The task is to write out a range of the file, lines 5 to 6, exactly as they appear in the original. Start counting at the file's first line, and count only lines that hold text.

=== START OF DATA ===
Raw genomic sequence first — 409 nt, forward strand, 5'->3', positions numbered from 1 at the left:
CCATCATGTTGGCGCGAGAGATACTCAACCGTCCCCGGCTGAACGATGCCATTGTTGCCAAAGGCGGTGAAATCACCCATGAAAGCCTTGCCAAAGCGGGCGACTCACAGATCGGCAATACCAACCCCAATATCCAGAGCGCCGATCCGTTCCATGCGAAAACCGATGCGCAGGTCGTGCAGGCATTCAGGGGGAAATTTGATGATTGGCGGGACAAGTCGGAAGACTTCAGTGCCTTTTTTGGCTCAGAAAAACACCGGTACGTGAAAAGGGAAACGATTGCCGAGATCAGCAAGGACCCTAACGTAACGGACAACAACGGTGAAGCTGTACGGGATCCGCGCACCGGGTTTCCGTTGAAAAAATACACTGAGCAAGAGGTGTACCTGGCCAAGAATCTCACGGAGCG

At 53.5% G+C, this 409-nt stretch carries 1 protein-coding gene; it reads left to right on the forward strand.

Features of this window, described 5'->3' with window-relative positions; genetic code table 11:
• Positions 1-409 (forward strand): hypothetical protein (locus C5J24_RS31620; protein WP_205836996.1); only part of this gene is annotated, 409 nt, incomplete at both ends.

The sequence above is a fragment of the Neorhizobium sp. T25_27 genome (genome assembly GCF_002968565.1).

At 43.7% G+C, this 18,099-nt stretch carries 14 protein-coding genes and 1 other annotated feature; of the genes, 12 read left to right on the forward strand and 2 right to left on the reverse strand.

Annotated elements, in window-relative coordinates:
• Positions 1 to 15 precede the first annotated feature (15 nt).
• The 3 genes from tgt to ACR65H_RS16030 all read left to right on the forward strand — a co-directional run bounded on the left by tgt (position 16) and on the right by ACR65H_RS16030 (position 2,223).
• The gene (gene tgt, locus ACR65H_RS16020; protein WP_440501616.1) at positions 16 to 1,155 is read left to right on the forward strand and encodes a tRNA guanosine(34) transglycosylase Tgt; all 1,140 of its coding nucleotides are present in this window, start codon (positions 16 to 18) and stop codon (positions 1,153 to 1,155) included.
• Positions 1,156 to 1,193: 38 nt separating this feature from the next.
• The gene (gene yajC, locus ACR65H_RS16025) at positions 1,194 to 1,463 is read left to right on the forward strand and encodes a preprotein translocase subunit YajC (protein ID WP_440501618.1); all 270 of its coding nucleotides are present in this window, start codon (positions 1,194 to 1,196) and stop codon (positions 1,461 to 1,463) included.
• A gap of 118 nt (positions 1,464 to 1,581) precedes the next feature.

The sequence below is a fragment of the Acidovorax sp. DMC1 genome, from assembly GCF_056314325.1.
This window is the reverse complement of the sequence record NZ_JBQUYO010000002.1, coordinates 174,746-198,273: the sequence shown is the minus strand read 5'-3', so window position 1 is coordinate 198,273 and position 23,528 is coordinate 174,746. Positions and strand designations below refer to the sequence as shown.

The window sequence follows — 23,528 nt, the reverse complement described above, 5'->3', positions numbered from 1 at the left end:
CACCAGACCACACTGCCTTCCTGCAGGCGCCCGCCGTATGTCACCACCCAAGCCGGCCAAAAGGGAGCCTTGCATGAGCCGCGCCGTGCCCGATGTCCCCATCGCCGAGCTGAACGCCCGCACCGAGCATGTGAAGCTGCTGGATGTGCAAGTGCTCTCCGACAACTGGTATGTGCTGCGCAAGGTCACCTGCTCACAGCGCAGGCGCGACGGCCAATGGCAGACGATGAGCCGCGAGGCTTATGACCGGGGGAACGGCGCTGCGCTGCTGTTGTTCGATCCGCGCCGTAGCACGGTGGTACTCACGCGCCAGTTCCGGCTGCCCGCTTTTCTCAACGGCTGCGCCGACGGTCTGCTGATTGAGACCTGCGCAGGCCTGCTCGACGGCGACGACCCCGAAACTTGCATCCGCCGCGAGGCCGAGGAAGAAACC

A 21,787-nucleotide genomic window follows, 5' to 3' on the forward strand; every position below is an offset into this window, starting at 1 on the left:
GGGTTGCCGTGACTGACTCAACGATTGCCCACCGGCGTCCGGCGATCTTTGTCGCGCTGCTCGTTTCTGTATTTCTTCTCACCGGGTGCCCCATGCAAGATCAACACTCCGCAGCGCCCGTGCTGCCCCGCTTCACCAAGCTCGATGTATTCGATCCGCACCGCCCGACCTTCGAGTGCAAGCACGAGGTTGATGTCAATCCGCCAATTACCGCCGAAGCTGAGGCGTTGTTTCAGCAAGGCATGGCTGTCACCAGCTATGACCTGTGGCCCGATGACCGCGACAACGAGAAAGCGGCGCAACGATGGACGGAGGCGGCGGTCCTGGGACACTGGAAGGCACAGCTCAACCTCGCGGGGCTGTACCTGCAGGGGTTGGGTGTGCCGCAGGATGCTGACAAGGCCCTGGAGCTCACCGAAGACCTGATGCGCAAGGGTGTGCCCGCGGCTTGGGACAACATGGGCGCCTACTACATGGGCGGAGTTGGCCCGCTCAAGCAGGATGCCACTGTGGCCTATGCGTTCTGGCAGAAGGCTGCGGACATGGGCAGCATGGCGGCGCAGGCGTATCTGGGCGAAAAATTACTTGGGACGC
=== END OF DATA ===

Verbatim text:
• Positions 1-409 (forward strand): hypothetical protein (locus C5J24_RS31620; protein WP_205836996.1); only part of this gene is annotated, 409 nt, incomplete at both ends.

The sequence above is a fragment of the Neorhizobium sp. T25_27 genome (genome assembly GCF_002968565.1).